So let’s drop the cast and move to the story. Every episode is like a shot of tequila, a concentrated dosage of the good old urban fantasy spirit. You have your buxom blond hottie with paranormal abilities, who doesn’t seem like a cliché. Then you add a charming vampire, who wants to mainstream and due to that disturbs the usual flow of the small town. This mixture can’t go without a love triangle, a good for nothing brother womanizer, who gets himself in vampire related trouble and then to top it off, you have your buxom blond make herself known to the vampire world as a telepath. Mix all of these with hot actors, add the necessary sex and blood scenes and you have nine explosive episodes. This is a cocktail I would drink any day several times.

As with everything quite as provocative as this TV series, you either love it or hate it. I am glad to say that most of the people agree with me. According to Metacritic the critics are favorable with a rating of 64 out of 100 based on 30 reviews, while the users are more generous with 8.5 out of 10. If you want a full list of opinions then here is the link to Metacritic…

All I can say is that I have a new reason not to do anything responsible and enjoy myself. To the Charlaine Harris fans this will be a re-discovery (not only Madonna is entitled to that) and to all the people, who wonder what new book genre to start, this will be a great first interaction. Also here are some videos that might interest future fans of the show:

Thursday, November 13, 2008

"Dreamscapes" by Stepanie Pui-Mun Law

Author: Stephanie Pui-Mun Law
Title: "Dreamscapes"
Publisher: Impact
Pages: 176

Fantasy has been ever present in the human life. From ancient lore and fairy tales to Dungeons and Dragons and movies, every human has had a brush with what lies beyond reality and is only reachable in our hearts and imagination. One of the strongest incarnations of fantasy comes in art. From gothic depictions to comic books, to sites like Deviant Art more and more portraits of fantasy emerge to captivate and submerge into a new world. One of the people responsible for this is Stephanie Pui Mun Law, a goddess with brushes and watercolor. I am a huge fan of her artwork and having the chance to read and review her book “Dreamscapes” has been an exclusive guide behind the scenes of real magic.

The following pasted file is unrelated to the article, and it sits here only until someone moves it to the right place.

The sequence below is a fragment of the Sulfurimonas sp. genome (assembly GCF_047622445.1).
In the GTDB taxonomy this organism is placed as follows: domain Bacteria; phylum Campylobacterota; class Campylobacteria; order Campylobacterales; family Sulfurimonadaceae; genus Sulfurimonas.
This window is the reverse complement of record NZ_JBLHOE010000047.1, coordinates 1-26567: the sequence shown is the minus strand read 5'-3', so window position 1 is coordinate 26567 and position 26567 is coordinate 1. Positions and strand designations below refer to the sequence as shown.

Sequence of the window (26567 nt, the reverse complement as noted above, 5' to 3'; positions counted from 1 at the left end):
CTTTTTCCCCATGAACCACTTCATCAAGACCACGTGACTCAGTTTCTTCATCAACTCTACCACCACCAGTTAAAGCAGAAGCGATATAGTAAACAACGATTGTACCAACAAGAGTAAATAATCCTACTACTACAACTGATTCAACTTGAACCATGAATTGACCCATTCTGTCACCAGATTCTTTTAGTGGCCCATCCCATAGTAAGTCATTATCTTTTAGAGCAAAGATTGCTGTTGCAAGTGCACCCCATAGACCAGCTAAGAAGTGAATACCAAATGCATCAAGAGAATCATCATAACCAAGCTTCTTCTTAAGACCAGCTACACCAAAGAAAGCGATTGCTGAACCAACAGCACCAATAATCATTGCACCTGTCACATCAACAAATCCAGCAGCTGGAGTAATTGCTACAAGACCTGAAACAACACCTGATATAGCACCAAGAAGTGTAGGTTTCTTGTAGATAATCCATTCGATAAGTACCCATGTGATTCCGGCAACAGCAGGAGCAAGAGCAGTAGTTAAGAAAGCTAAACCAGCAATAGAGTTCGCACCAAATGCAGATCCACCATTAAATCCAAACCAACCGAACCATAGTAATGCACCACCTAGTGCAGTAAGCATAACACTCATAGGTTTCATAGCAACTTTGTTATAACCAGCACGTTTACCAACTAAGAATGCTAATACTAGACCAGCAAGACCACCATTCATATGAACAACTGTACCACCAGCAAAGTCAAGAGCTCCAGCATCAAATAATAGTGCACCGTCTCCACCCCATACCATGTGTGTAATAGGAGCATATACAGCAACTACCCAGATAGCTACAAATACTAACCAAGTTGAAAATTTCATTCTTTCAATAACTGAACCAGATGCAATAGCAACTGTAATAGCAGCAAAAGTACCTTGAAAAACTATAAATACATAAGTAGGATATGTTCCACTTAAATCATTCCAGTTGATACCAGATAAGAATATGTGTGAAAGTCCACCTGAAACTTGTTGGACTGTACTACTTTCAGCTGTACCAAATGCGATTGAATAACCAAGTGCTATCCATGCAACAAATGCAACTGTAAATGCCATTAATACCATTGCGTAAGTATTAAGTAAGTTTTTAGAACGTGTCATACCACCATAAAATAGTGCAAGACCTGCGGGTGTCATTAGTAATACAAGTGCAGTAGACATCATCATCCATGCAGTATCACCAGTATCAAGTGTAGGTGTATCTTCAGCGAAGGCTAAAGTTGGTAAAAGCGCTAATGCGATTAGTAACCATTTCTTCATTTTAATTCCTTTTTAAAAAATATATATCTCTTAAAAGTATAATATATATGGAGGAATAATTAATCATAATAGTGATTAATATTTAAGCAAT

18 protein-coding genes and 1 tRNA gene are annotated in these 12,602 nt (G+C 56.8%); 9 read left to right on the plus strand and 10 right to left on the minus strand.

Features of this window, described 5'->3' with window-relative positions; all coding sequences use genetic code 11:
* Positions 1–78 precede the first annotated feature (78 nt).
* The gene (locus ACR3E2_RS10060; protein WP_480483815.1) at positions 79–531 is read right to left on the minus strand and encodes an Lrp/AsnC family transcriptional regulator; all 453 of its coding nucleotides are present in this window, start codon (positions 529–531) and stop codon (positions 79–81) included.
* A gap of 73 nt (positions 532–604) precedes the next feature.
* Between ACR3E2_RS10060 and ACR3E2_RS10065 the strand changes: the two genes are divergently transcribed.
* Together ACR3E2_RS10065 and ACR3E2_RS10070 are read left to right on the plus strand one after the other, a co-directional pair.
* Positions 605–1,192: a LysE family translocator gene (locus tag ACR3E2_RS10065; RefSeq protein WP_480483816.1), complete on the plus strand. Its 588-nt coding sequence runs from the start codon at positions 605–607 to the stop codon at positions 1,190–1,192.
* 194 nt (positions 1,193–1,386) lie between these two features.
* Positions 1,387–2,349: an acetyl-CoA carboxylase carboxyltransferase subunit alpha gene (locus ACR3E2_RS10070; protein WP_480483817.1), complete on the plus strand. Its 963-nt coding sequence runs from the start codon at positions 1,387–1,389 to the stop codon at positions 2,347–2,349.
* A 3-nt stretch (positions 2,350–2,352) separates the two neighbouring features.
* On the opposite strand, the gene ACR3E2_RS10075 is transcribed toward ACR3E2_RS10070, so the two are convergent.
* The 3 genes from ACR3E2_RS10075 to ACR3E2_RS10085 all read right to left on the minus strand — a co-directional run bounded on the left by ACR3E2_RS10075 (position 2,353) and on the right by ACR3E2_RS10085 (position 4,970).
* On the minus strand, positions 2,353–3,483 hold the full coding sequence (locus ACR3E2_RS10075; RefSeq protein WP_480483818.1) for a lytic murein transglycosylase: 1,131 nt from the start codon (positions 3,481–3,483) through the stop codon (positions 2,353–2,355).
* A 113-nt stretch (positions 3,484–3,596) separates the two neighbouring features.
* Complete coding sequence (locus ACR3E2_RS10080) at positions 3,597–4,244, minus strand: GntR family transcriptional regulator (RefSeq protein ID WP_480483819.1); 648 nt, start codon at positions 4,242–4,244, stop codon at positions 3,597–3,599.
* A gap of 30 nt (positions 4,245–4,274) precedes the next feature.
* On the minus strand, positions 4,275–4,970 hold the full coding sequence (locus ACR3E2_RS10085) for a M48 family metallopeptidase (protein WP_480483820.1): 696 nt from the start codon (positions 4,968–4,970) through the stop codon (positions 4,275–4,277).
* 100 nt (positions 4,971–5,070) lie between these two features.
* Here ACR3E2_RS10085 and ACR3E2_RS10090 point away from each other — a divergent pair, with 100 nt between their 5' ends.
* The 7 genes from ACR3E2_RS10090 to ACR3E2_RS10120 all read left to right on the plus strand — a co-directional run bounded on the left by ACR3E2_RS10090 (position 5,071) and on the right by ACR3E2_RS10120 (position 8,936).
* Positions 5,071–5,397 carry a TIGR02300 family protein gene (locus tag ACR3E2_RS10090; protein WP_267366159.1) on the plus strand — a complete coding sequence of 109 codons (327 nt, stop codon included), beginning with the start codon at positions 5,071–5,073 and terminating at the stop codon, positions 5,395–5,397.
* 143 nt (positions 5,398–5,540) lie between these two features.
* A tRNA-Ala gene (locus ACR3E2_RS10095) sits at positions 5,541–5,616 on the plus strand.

“Dreamscapes” is a guide to drawing with watercolor, but it is far more than that. Even though it’s 176 pages, “Dreamscapes” is four books in one. The first part introduces us with the basis of painting with watercolor. These include the differences and importance of brushes and what types of brushes and pencils are used in different situations from size to shape to how long they have been used. Stephanie does a quick 101 with colors, rubbing alcohol, masking fluid, watercolor paper and even shows some tricks with salt and plastic wrap for textures. A quick list of techniques is also available and also where and how to seek inspiration. Now that our artist has been geared for some serious painting action let us proceed to the main events.

Part Two of “Dreamscapes” is called “Faery Lands” and as you have probably guessed it’s about the fairies. Since fairies are embodiment of movement and nature, Stephanie takes us on a journey throughout different fairy species, how to emphasize on different features to portray the vast diversity of fairies, pixies and nature spirits. These include facial features and expressions, clothing and poses both on land and in the air. Once we have our desired fairy we go on to more complicated tasks such as different styles of wings, glowing effects and how the light should fall, how we can create magic wisps and how to handle different trees and environments for the fairies. Once all of the elements have been explained Stephanie helps further by giving a step by step sneak peek behind how she has composed some of her fairy art, giving full details along the way.